Quote:
After the setbacks of the defeat of Decius by the Goths and Valerian by the Persians, the fragented parts of the empire defended themselves against foreign attack reasonably. Once the Gothic threat was dissipated c 268, the Empire was rapidly restored by Claudius II, Aurelian and Probus, retaining its classical character, territorial extent (except Dacia) and military capacity.
Right, the amazing resiliency of Rome continued into the third century.

Quote:
I would argue that it was the reign of Diocletian and his economic policies, initiating a transition to a state directed feudal economy, allied to continued domination of the economy by slavery which eventually brought about the economic stagnation and alienation/attrition/reduction of the general population such that in due course in the later fourth century the Empire struggled to raise armies and defend itself.

I would therefore argue that the period of onset of decline of the Empire should be dated not to c180-220 but instead to a period after 300 with the imposition of Diocletians new economic and military policy.
IMO the real decline of the Empire is best correlated not with Diocletian's reforms, intended to strengthen it, but with the triumph of christianity in the late fourth century. As late as the reign of Juilan, a half century after Diocletian, the Roman army remained very powerful. Note the great contrast between 363 CE and the mid third century. In the latter period Persian armies were very powerful relative to Roman ones, in the former, they either refrained from fighting or didn't fare so well tactically. No, I don't think Diocletian enfeebled the Empire. But look what a pussycat it had become especially in the west, by the fifth century. In fact even in the late fourth it couldn't even expel the goths. Third century emperors repeatedly crushed them and ejected them.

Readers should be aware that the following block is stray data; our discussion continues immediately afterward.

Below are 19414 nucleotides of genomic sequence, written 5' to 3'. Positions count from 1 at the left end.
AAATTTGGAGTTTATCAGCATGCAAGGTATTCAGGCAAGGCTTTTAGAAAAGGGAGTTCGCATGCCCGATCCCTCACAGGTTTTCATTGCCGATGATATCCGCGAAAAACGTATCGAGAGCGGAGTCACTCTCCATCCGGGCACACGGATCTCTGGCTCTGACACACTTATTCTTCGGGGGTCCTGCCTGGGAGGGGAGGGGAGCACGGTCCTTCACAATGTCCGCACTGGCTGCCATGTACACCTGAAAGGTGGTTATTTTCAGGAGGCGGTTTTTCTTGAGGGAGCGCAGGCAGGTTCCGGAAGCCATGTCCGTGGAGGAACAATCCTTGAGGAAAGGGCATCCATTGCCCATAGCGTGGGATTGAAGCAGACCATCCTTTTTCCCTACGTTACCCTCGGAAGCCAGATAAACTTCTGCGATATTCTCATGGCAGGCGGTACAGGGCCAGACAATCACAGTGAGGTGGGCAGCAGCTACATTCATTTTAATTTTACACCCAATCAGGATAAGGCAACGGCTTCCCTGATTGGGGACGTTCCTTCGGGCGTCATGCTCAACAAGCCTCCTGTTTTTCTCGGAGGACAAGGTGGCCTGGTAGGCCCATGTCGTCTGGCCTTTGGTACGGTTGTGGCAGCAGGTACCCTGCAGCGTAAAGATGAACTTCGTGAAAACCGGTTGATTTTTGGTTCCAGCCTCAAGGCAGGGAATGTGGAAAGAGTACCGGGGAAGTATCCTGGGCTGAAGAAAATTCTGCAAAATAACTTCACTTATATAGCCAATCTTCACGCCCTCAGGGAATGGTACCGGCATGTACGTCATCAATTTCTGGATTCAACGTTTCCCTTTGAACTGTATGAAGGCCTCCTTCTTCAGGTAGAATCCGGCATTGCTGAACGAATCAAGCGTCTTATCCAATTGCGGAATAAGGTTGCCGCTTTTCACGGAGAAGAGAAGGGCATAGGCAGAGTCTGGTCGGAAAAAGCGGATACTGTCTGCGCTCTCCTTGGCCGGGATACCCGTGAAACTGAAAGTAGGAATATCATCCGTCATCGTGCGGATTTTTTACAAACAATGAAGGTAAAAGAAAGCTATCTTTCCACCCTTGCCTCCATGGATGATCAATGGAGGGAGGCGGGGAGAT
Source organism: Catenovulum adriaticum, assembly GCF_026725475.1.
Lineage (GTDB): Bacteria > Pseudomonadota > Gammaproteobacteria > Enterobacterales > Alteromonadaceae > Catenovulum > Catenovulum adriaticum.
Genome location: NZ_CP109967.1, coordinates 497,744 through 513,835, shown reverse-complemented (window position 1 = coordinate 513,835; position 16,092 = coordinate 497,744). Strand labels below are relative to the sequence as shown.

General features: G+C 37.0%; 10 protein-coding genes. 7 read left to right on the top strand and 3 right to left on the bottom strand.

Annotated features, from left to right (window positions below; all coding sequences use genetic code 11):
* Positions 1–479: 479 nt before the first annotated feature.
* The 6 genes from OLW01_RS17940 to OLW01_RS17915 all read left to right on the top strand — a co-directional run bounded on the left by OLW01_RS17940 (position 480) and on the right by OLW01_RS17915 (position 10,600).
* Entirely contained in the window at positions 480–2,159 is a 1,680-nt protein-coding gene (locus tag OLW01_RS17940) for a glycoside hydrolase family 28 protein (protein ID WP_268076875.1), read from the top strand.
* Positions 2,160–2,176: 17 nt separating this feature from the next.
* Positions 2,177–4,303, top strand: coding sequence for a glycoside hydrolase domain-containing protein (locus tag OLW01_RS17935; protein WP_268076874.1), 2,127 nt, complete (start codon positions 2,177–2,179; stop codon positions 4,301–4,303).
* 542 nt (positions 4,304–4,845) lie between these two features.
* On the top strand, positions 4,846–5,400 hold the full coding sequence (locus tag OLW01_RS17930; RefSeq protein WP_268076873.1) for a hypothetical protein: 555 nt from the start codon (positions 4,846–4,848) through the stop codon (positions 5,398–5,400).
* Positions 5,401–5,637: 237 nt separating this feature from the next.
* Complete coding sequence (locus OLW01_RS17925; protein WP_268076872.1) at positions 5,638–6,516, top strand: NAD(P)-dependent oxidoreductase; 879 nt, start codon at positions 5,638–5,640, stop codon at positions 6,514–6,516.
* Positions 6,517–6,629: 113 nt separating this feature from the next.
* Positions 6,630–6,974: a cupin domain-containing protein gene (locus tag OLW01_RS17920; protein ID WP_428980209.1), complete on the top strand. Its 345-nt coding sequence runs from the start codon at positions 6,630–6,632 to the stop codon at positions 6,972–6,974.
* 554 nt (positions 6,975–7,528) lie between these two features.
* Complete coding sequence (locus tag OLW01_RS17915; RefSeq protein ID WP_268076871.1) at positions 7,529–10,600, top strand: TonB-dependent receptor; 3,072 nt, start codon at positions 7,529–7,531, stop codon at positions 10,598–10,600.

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Old February 23rd, 2014, 04:31 AM   #4
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The Roman Empire of 395 CE, when the West and East were last united under a single Emperor, was still very powerful and the superpower of the time. If the successors after Theodosius had been capable then it might not have gone into a permanent decline, particularly in the West. But as noted above the real decline began right about the time Christianity became the official religion of the whole Empire, in the time period between Constantine and Theodosius. There was a surprising loss of martial spirit and a Germanization of the entire western Roman army within a single generation after 395 CE. This increasingly placed the power of the military at the fingertips of individual generals rather than the Emperor, who had increasingly lost his authority until he was merely an imperial puppet influenced by the strongmen of the day.